Foraging for the Food bank

Foraging for the Food bank

I asked and you guys gave!

For me, this year is all about reducing waste, especially food waste. There is free food everywhere in natureVegetables, herbs and fruit. So much goes to waste because it is forgotten, the birds get it too quickly or people don’t even know it’s there.

In NZ this is a particularly big issue as many people are struggling to feed their families because of our extremely high food prices (we export most of our food, so our own prices skyrocket.)

I wanted to do my little bit to combat this so I am on a waste-free mission!

For my own little family, my aim is to stock my pantry with as much food as I can that we don’t already eat fresh. My garden is pumping out zucchini and tomatoes like nobody’s business, so I want to stretch out this food to last us as long as possible. Canning, fermenting and dehydrating are happening every day in the Lewis Household.

But there is only so much food I can hoard for my own family without sharing with others. This is where you guys came in.

I put a blast up on a few community pages on Facebook asking if people had any fruit trees where fruit was going to waste. Maybe it’s a forgotten tree or the abundance of fruit was just too much. Anyway, SO many people replied! I got offers for lemons, pears, apples, damson plums and berries.

Together with my glut of vegetables, I amassed a HUGE amount of fresh produce, with only one goal in mind for it: Donate it to a local food bank. Most of the fruit was in top-notch condition, and for the bird pecked and squashed fruits, I made jams and preserves. I asked ONYA NZ if they would help by donating some of their amazing reusable produce bags and they said YES. Check out their bags here. Their environmentally friendly and reycled bags allow your produce to breather and last way longer in the fridge.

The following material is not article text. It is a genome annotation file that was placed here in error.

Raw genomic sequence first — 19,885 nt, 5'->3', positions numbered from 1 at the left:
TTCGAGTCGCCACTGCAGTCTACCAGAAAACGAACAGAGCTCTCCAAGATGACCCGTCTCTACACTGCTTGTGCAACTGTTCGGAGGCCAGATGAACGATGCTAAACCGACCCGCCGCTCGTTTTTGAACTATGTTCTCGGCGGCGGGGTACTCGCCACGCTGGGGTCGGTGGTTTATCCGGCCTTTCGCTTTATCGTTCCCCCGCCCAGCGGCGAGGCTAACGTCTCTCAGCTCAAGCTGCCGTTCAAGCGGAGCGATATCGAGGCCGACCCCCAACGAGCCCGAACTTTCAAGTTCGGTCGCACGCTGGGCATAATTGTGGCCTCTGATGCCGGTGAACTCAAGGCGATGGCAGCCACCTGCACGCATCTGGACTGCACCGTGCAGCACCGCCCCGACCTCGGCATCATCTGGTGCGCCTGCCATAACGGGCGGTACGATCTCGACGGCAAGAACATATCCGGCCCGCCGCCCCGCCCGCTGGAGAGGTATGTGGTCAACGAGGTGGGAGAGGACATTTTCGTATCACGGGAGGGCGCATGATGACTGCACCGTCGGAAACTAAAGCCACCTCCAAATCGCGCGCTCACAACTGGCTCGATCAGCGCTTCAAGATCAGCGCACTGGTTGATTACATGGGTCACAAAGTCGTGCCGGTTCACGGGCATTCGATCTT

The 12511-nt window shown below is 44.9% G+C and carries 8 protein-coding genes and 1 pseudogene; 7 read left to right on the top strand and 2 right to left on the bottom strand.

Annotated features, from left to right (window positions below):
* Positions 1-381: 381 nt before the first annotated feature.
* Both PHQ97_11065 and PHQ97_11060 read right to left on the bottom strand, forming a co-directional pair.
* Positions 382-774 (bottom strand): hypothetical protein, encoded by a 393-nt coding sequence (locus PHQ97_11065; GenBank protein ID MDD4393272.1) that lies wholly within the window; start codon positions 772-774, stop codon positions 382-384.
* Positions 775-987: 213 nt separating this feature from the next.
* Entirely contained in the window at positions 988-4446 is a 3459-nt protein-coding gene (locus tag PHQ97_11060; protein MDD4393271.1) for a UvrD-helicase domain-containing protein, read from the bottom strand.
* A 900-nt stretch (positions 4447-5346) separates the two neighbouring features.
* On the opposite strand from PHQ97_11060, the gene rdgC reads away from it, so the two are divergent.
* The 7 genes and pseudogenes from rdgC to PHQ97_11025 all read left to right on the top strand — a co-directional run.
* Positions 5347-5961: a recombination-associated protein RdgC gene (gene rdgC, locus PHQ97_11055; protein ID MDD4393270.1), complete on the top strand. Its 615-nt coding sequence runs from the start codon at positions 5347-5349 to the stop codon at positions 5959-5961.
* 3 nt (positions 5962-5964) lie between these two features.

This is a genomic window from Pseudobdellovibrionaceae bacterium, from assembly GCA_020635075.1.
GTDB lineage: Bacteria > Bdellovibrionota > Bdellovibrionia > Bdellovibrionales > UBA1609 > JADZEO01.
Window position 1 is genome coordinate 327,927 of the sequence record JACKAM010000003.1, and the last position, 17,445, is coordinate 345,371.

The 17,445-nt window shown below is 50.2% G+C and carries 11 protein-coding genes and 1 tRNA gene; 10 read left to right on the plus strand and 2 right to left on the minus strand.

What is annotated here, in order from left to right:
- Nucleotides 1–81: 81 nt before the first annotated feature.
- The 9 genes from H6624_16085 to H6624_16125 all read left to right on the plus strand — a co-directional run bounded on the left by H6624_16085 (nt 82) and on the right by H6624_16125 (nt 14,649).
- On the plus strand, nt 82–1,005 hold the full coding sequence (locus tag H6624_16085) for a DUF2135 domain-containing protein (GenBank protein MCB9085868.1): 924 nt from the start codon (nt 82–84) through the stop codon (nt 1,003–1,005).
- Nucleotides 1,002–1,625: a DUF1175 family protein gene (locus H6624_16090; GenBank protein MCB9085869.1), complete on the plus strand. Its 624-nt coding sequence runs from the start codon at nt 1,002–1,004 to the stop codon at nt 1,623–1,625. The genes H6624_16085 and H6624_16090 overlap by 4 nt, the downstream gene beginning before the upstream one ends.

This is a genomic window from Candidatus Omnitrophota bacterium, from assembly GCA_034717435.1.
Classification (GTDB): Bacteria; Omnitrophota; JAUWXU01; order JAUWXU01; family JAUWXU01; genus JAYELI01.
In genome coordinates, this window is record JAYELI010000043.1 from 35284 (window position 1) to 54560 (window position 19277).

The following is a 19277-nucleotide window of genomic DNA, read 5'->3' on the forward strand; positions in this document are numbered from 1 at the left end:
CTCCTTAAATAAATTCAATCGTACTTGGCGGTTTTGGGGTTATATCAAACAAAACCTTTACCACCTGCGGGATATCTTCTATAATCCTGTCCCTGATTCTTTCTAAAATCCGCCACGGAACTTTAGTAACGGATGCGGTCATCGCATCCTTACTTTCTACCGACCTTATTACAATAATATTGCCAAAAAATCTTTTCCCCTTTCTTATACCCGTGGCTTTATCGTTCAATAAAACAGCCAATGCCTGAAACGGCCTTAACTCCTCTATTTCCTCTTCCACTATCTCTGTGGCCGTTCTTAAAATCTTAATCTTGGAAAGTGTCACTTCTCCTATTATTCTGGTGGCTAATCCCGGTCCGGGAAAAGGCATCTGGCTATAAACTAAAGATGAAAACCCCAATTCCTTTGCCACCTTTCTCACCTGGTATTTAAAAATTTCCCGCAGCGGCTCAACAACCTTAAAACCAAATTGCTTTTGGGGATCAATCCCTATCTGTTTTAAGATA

The picture above is only about half of what was collected, bagged and bottled. This is all going to the local food bank.

I’m so pleased and grateful for the response of others and am so hopeful that I can continue doing this in the future. I encourage you guys to try something similar in your community! All the fruit I did collect was otherwise just going to be wasted.

We can all save some damsons in distress. 😉

Happy foraging!

A Beginners Guide to Growing Vegetables on a Budget

A Beginners Guide to Growing Vegetables on a Budget

‘Grow your own vegetables to save money.’

This is a common statement made and it does make sense. Growing your own cauliflowers is surely cheaper than buying them for $5.99 each at the supermarket. If you plan and do it correctly, home growing your produce is a definite money saver.

But how do you get started without having to first invest lots of $$ in setting up? Don’t worry, it is totally doable. With a little planning, initiative, and D.I.Y you can set up your own thriving vegetable plot.

Seed Starting 

Let’s start here. Starting your own vegetables from seed is a key part of saving money in the garden. It may seem cheap to buy a $1 or $2 punnet of 6 seedlings at the garden centre but trust me, it’s not. That works out to be around 20cents per seed. If you consider the fact that one tomato can produce about 40 seeds, it does seem a bit steep to pay 20 cents per seed.

What you are really paying for is the time it took for that little seedling to grow. This is where a little pre-planning on your part will pay off greatly.

Obtaining Seeds

So now that we have decided to sow our own seeds, where should we source them? You can buy seeds from garden centres and supermarkets but since the aim is to garden on a budget, let’s not do this. Let’s try these options instead: